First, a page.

The internet decided to perform its time-honored tradition yesterday of getting extremely mad about something that sounds bad out of context, but that probably didn’t quite deserve the place it was assigned on the “Silly-To-Serious Proportionate Response Outrage-O-Meter.” Entertainment Weekly reports Andrew Garfield, currently starring in the London revival of Tony Kushner’s Angels In America, was excoriated online after making a comment about homosexuality that didn’t sit well with some.
During a panel discussion following a performance of the show, the Gay Times notes Garfield was talking about his own relation to the character he plays, a gay man struggling with the reality of AIDS, and he said, “My only time off during rehearsals – every Sunday I would have eight friends over and we would just watch Ru [RuPaul’s Drag Race]. This is my life outside of this play. I am a gay man right now just without the physical act–that’s all.” Sounds pretty bad, right? It comes across as though Garfield were making light of the history of oppression suffered by LGBTQ individuals, and claiming that gay identity is something you can take on and off as easily as a pair of shoes. Ergo, a guy clueless about his straight privilege mocking the pain of others.
People were pissed. “Straight tourists who try on oppression for kicks make me so tired,” as one Twitter post read. Which, yeah, if it seems like Andrew Garfield is genuinely equating watching every season of RuPaul’s Drag Race with being a gay man, you’d be hard-pressed to not be offended.
But as with most things in life, context is everything. Joining other such luminaries of the Internet Outrage Accolade as Lena Dunham and Katy Perry, Garfield’s statement was a dumb, ill-considered joke. He began his response to a question about the research he did for the role by saying his “big concern” was “what right did I have to play this wonderful gay role?” It was only after talking to Tony Kushner and realizing the author of the text wanted him to play the role, that he realized, “maybe if he’d asked me, it was the right thing…it was about doing honor, doing justice and knowing my herstory.”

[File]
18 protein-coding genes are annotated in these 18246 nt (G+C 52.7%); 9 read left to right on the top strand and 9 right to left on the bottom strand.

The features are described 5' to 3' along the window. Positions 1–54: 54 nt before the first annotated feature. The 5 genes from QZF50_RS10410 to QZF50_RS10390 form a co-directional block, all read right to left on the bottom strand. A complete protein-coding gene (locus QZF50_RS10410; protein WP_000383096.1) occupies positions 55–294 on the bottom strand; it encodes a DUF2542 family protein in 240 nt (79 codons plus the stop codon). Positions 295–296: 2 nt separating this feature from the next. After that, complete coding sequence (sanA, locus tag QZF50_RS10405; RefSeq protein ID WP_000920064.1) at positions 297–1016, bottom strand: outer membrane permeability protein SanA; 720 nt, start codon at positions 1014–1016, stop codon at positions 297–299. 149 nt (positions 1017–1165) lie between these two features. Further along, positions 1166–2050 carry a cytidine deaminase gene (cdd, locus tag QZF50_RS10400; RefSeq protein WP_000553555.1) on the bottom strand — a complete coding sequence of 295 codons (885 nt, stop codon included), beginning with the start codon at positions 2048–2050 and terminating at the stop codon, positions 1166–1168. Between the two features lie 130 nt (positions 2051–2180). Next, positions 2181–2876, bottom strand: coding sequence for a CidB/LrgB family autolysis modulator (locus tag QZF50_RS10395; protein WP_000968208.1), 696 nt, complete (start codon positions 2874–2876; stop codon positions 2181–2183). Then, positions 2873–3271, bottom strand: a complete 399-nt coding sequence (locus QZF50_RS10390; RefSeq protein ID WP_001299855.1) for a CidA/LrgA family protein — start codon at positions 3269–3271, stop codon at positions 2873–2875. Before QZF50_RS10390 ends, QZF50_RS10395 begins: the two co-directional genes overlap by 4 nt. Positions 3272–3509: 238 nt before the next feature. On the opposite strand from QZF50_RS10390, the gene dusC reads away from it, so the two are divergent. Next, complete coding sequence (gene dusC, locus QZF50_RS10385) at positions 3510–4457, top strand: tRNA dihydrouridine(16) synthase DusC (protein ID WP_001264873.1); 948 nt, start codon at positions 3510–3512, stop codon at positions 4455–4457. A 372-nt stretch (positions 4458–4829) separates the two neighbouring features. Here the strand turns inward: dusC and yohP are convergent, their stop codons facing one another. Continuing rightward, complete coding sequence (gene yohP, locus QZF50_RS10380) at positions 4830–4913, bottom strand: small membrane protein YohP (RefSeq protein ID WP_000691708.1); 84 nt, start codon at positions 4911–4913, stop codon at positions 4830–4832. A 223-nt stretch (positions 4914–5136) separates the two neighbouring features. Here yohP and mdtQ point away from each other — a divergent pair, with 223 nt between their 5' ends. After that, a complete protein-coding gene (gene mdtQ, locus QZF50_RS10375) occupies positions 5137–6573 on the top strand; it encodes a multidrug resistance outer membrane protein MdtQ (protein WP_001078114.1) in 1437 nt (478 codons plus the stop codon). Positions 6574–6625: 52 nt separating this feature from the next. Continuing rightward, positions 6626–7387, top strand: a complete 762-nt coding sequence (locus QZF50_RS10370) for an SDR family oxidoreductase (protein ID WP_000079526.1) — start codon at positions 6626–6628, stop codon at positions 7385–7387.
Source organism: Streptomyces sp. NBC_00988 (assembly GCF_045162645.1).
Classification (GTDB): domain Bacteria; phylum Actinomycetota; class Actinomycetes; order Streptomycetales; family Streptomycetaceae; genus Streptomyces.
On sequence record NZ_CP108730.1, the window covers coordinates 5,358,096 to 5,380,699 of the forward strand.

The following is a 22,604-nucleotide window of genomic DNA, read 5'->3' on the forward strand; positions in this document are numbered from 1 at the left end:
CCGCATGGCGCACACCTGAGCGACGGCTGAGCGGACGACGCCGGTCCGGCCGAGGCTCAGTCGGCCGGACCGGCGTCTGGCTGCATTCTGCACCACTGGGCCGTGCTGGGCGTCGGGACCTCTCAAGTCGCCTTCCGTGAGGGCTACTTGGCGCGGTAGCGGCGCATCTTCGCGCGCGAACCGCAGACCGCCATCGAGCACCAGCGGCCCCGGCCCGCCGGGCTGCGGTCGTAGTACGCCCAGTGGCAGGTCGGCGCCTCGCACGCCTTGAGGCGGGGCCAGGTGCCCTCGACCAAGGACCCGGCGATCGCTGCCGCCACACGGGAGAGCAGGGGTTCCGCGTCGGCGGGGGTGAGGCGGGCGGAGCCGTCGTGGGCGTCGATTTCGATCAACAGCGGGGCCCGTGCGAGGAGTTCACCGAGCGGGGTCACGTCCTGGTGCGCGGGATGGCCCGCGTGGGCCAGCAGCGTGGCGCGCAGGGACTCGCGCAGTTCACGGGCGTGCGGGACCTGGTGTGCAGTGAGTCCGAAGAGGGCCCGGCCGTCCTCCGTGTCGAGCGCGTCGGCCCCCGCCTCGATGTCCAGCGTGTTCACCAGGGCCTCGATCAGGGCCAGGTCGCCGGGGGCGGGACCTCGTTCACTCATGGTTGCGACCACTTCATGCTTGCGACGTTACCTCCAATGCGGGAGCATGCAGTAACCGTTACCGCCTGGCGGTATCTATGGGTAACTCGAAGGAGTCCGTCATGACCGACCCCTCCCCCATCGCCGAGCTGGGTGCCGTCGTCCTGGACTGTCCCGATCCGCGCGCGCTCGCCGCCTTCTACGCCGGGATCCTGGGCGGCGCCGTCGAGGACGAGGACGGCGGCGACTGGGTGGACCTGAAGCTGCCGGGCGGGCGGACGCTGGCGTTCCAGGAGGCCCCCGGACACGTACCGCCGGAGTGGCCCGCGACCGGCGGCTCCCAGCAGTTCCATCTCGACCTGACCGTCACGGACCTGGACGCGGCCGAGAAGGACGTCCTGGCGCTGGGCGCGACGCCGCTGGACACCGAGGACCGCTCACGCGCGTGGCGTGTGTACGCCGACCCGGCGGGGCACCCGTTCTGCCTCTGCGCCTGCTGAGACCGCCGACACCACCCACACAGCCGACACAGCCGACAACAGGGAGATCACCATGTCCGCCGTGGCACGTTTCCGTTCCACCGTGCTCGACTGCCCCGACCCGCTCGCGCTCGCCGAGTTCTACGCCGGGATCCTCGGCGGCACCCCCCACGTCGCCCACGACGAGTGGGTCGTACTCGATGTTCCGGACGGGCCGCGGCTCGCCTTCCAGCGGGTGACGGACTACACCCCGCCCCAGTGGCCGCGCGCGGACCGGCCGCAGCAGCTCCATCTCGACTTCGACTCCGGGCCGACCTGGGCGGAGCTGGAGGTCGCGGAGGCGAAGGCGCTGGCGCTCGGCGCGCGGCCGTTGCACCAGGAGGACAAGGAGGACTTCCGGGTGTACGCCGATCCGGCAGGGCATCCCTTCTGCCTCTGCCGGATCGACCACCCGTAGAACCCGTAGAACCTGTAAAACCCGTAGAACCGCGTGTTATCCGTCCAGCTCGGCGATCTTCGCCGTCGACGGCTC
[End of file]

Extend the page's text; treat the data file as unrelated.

Only after that discussion, and some further explanation of conversations he had with friends in the gay community, did Garfield then decide to make his dumb joke. And it was both dumb and a joke. In a Daily Beast editorial response to the outrage that erupted following Garfield’s comments, Kevin Fallon astutely (if exasperatedly) points out the nature of the comment (and also embedded the audio of the discussion, posted below).
This is one of those “I’m basically gay LOLOLOL” comments that your annoying straight friends say all the damn time after too many mimosas at brunch while talking about how much they love Carly Rae Jepsen and Glee. You roll your eyes. Couldn’t we have left it at that?
In essence, Garfield followed up a thoughtful and measured response to questions about his preparation for the role with a stupid joke that tried to lighten the mood of what is a deeply serious play and topic. And even if it was obnoxious, as Fallon follows up, “If nothing else, Garfield’s idiotic comments show just how eager and passionate he is about wanting to be an ally.” Which seems to be the case with a lot of these clueless-actor comments, as a quick Google search of James “gay in my art, straight in my life” Franco reveals:
But even more noteworthy is that this allows Garfield to once more rejoin the pantheon of actors saying ridiculous shit. The gold standard here is still Val Kilmer, who once said that he could better express what it was like to be in the Vietnam War than someone who was actually there. Actors have a long and noble tradition of saying very silly things, that nevertheless sound perfectly reasonable to them. And while this one is even less of a candidate for Silliest Actor Comment of 2017, given that Garfield meant it as a stupid throwaway line (albeit an obnoxious one), at least he can rest easy knowing that the internet is still functioning as it always does. Besides, why be annoyed at someone so clearly trying to be on the right side of an issue when you have the lead singer of The Dickies out there making very earnest misogynistic rants from the Vans Warped Tour main stage?